Even though Operation Enduring Freedom – the war to combat terrorism in Afghanistan and across the globe – has officially ended, there are still about 15,000 U.S. troops stationed in Iraq and Afghanistan. All U.S. service members who have served abroad will likely feel the effects of their deployment for decades.
The January issue of the journal Epidemiological Reviews covers the topic of veteran’s health, specifically veterans of our most recent wars. The entire issue is full of meta-analyses about how serving in the U.S. military effects people’s health for years.
Some of the most poignant articles describe the effects of international deployment on U.S. troops. The evidence shows that being deployed with the U.S. military has long-ranging health effects. Among them:
- A systematic review that included 17 studies found that people who served in combat situations were three times more likely to exhibit aggressive or violent behaviors once they returned home compared to service members in non-combat roles.
- Another review found U.S. troops who served in the Gulf, Afghanistan, and Iraq wars were 30 to 40 percent more likely to abuse alcohol compared with troops who were not deployed. They were also more likely to abuse drugs. And a second review on alcohol and drug use found that female veterans were also more likely to have higher rates of alcohol and drug abuse compared with women who did not serve in the military.
- A review of 23 studies found that veterans use cigarette smoking to cope with chronic pain.
- Lastly, a review of 31 studies identified risk factors for homelessness among veterans. They include substance use, mental illness and low income. The review also found that homeless veterans are more likely to be older, better educated, married and insured compared to homeless people who did not serve in the military.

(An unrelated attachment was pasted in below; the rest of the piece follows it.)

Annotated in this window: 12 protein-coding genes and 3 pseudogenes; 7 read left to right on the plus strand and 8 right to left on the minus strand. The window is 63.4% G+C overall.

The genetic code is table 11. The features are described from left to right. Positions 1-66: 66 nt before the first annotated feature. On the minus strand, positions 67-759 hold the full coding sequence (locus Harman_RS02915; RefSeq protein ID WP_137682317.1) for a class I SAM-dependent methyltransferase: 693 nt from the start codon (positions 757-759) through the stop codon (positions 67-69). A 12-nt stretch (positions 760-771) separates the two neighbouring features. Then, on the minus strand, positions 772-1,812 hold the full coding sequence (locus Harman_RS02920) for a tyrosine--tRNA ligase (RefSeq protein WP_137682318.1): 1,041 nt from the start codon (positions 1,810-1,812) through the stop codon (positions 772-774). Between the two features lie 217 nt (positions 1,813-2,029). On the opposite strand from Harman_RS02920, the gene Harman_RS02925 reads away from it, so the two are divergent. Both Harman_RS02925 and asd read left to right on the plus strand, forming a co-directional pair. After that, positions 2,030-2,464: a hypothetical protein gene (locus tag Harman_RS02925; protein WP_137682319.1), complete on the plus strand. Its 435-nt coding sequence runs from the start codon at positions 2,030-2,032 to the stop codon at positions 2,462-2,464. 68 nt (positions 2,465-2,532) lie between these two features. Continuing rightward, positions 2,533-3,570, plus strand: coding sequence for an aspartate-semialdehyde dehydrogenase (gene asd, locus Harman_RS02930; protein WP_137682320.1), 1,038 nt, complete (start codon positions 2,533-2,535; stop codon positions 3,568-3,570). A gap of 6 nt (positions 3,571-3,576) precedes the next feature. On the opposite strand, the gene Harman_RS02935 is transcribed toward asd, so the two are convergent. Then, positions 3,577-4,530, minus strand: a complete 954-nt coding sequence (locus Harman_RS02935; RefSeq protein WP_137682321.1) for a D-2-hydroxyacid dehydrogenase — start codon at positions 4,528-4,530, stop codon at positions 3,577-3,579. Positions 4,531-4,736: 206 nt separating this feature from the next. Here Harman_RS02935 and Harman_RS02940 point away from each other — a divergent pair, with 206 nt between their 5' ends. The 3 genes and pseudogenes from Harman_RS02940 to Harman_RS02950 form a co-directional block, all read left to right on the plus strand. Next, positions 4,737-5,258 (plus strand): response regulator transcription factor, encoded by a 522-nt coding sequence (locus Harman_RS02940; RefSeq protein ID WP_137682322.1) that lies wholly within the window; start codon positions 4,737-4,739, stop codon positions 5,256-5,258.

The special edition also includes eight other systematic reviews that look at physical and mental health issues facing veterans. While the topics are complex and multifaceted, the take-home message is clear: deploying with the U.S. military and engaging in combat situations takes a lasting toll on the health of U.S. troops.
It’s likely that veterans of the wars in Iraq and Afghanistan will develop more challenges in the future, said Brian Leidy, Director of Military Projects at Cornell’s Bronfenbrenner Center for Translational Research. That’s because new research shows that, for many Viet Nam veterans, the challenges of dealing with post traumatic stress disorder did not surface until they were in their 60s and 70s.
“The suicide rate for males in their 60s who have served in the military is roughly ten times that of the general population,” Leidy said. “Of the two million U.S. troops who served in Afghanistan and Iraq during the ten years of war, it is estimated that 300,000 returned with PTSD, traumatic brain injury, or major depression. In dealing with the aftermath of the Afghanistan and Iraq wars, there are many reasons to believe the worst is yet to come.”